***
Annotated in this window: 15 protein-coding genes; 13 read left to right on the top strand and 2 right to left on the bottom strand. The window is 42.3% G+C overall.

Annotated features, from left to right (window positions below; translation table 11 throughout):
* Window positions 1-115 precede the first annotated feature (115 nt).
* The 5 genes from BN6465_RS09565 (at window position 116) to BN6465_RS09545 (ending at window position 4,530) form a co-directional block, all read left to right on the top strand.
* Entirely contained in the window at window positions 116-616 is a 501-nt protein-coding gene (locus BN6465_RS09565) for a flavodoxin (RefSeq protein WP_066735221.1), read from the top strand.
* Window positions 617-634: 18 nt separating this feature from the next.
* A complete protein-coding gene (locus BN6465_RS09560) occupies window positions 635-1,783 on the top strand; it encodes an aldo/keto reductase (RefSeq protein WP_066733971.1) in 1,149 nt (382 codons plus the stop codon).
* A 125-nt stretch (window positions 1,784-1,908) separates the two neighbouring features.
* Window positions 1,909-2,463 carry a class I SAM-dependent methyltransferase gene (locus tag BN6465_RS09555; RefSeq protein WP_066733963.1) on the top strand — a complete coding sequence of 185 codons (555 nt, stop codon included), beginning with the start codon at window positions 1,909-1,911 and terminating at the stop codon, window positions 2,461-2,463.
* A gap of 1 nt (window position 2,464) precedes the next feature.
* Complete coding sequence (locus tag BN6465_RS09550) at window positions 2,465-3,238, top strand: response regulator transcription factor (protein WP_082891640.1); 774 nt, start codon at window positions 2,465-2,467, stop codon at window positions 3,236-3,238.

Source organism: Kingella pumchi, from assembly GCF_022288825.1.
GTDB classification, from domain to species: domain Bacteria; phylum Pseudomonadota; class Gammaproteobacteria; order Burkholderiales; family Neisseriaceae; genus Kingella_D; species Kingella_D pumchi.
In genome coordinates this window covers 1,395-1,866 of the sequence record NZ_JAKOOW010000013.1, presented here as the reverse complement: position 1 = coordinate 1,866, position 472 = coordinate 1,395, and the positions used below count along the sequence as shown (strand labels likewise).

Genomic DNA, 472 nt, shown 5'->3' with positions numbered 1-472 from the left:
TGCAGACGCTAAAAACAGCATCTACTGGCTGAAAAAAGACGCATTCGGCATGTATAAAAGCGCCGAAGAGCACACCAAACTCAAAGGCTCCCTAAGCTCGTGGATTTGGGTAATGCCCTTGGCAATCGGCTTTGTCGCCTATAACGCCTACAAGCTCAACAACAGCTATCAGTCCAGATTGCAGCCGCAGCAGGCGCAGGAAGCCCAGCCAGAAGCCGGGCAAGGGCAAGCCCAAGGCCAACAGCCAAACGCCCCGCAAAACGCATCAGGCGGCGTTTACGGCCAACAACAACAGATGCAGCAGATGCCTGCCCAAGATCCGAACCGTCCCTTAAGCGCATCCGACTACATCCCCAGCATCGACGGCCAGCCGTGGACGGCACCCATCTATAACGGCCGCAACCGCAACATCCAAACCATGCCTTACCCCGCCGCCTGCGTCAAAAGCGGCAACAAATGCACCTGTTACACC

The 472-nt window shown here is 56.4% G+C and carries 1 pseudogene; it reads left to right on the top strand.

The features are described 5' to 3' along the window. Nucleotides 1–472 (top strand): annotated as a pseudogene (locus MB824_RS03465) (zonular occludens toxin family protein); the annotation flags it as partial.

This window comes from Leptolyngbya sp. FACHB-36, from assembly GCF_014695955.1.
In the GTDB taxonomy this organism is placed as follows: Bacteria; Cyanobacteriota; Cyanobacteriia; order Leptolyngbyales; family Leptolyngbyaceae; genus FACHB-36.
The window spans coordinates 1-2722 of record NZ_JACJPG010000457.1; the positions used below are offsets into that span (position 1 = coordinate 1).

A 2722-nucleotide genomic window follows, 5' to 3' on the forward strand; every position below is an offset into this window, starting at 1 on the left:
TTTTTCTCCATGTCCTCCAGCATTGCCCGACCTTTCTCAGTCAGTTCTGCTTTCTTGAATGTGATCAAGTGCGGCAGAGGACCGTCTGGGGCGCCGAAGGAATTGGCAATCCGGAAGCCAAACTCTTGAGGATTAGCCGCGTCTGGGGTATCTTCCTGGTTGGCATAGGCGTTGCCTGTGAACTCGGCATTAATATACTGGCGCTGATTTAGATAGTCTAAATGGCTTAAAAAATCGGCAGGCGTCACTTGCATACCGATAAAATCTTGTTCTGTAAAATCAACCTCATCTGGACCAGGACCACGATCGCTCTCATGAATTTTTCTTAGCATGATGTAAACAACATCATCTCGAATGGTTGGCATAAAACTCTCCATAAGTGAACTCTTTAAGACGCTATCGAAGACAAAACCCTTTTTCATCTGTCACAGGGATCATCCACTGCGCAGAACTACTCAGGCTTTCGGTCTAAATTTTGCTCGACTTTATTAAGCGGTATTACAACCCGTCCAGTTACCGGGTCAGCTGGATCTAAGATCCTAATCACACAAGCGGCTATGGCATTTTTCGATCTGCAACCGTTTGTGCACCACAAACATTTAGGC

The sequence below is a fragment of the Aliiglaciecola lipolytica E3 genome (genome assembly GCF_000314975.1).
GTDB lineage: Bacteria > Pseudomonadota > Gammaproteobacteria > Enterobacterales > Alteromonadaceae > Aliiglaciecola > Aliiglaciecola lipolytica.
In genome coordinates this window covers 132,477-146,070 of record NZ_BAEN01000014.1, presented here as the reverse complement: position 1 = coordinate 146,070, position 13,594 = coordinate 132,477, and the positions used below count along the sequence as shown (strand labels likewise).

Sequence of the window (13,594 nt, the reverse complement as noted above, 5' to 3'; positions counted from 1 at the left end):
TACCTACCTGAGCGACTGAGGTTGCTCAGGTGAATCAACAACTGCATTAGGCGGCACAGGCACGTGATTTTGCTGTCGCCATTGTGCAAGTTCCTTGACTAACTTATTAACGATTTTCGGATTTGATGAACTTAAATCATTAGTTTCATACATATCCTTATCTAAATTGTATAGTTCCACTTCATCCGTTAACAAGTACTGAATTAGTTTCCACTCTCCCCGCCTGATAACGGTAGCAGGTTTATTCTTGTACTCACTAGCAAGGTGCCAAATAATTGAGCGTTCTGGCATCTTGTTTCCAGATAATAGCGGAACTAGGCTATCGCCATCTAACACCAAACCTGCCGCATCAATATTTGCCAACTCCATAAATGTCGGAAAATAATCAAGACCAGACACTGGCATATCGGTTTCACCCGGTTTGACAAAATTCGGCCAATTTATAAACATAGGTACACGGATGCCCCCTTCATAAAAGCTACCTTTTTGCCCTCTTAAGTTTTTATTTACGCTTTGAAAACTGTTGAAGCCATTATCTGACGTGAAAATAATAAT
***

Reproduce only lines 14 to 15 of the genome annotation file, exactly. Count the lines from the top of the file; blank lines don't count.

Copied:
In genome coordinates this window covers 1,395-1,866 of the sequence record NZ_JAKOOW010000013.1, presented here as the reverse complement: position 1 = coordinate 1,866, position 472 = coordinate 1,395, and the positions used below count along the sequence as shown (strand labels likewise).

Genomic DNA, 472 nt, shown 5'->3' with positions numbered 1-472 from the left: